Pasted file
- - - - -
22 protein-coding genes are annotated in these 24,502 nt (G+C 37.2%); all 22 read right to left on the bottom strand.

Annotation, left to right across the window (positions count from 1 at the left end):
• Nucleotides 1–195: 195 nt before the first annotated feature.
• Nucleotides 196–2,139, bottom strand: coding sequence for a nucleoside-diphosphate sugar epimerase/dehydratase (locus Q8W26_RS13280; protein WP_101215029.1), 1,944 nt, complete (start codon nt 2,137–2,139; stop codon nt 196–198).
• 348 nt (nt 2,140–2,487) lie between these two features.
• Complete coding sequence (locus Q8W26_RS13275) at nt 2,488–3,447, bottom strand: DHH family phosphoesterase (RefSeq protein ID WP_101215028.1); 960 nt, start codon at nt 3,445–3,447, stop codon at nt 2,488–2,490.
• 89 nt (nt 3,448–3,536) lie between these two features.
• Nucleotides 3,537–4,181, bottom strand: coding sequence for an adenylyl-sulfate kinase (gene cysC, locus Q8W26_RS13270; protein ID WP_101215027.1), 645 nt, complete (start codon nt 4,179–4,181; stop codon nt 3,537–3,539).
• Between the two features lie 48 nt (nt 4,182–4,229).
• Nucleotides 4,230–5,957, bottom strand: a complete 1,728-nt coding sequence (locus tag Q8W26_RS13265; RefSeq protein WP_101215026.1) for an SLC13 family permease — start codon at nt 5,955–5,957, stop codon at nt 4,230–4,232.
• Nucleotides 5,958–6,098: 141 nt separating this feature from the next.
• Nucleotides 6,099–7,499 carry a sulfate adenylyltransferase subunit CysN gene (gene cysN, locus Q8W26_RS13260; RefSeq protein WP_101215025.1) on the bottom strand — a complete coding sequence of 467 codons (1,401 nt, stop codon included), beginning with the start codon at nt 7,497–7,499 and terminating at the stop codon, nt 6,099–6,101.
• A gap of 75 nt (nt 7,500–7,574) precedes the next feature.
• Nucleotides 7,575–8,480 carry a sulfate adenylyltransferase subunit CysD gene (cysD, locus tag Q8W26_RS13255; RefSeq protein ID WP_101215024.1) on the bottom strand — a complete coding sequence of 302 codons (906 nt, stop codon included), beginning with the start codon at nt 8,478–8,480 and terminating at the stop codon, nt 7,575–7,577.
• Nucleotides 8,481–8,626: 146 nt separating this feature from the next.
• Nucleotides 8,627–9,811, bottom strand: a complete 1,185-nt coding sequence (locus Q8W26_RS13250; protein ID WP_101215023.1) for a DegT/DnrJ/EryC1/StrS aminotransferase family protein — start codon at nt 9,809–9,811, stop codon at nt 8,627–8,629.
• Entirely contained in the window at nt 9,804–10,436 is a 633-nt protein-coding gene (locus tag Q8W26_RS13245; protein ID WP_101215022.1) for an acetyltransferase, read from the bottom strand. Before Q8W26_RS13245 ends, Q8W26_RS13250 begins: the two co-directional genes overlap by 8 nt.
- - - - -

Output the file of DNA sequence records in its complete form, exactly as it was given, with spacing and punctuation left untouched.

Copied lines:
22 protein-coding genes are annotated in these 24,502 nt (G+C 37.2%); all 22 read right to left on the bottom strand.

Annotation, left to right across the window (positions count from 1 at the left end):
• Nucleotides 1–195: 195 nt before the first annotated feature.
• Nucleotides 196–2,139, bottom strand: coding sequence for a nucleoside-diphosphate sugar epimerase/dehydratase (locus Q8W26_RS13280; protein WP_101215029.1), 1,944 nt, complete (start codon nt 2,137–2,139; stop codon nt 196–198).
• 348 nt (nt 2,140–2,487) lie between these two features.
• Complete coding sequence (locus Q8W26_RS13275) at nt 2,488–3,447, bottom strand: DHH family phosphoesterase (RefSeq protein ID WP_101215028.1); 960 nt, start codon at nt 3,445–3,447, stop codon at nt 2,488–2,490.
• 89 nt (nt 3,448–3,536) lie between these two features.
• Nucleotides 3,537–4,181, bottom strand: coding sequence for an adenylyl-sulfate kinase (gene cysC, locus Q8W26_RS13270; protein ID WP_101215027.1), 645 nt, complete (start codon nt 4,179–4,181; stop codon nt 3,537–3,539).
• Between the two features lie 48 nt (nt 4,182–4,229).
• Nucleotides 4,230–5,957, bottom strand: a complete 1,728-nt coding sequence (locus tag Q8W26_RS13265; RefSeq protein WP_101215026.1) for an SLC13 family permease — start codon at nt 5,955–5,957, stop codon at nt 4,230–4,232.
• Nucleotides 5,958–6,098: 141 nt separating this feature from the next.
• Nucleotides 6,099–7,499 carry a sulfate adenylyltransferase subunit CysN gene (gene cysN, locus Q8W26_RS13260; RefSeq protein WP_101215025.1) on the bottom strand — a complete coding sequence of 467 codons (1,401 nt, stop codon included), beginning with the start codon at nt 7,497–7,499 and terminating at the stop codon, nt 6,099–6,101.
• A gap of 75 nt (nt 7,500–7,574) precedes the next feature.
• Nucleotides 7,575–8,480 carry a sulfate adenylyltransferase subunit CysD gene (cysD, locus tag Q8W26_RS13255; RefSeq protein ID WP_101215024.1) on the bottom strand — a complete coding sequence of 302 codons (906 nt, stop codon included), beginning with the start codon at nt 8,478–8,480 and terminating at the stop codon, nt 7,575–7,577.
• Nucleotides 8,481–8,626: 146 nt separating this feature from the next.
• Nucleotides 8,627–9,811, bottom strand: a complete 1,185-nt coding sequence (locus Q8W26_RS13250; protein ID WP_101215023.1) for a DegT/DnrJ/EryC1/StrS aminotransferase family protein — start codon at nt 9,809–9,811, stop codon at nt 8,627–8,629.
• Entirely contained in the window at nt 9,804–10,436 is a 633-nt protein-coding gene (locus tag Q8W26_RS13245; protein ID WP_101215022.1) for an acetyltransferase, read from the bottom strand. Before Q8W26_RS13245 ends, Q8W26_RS13250 begins: the two co-directional genes overlap by 8 nt.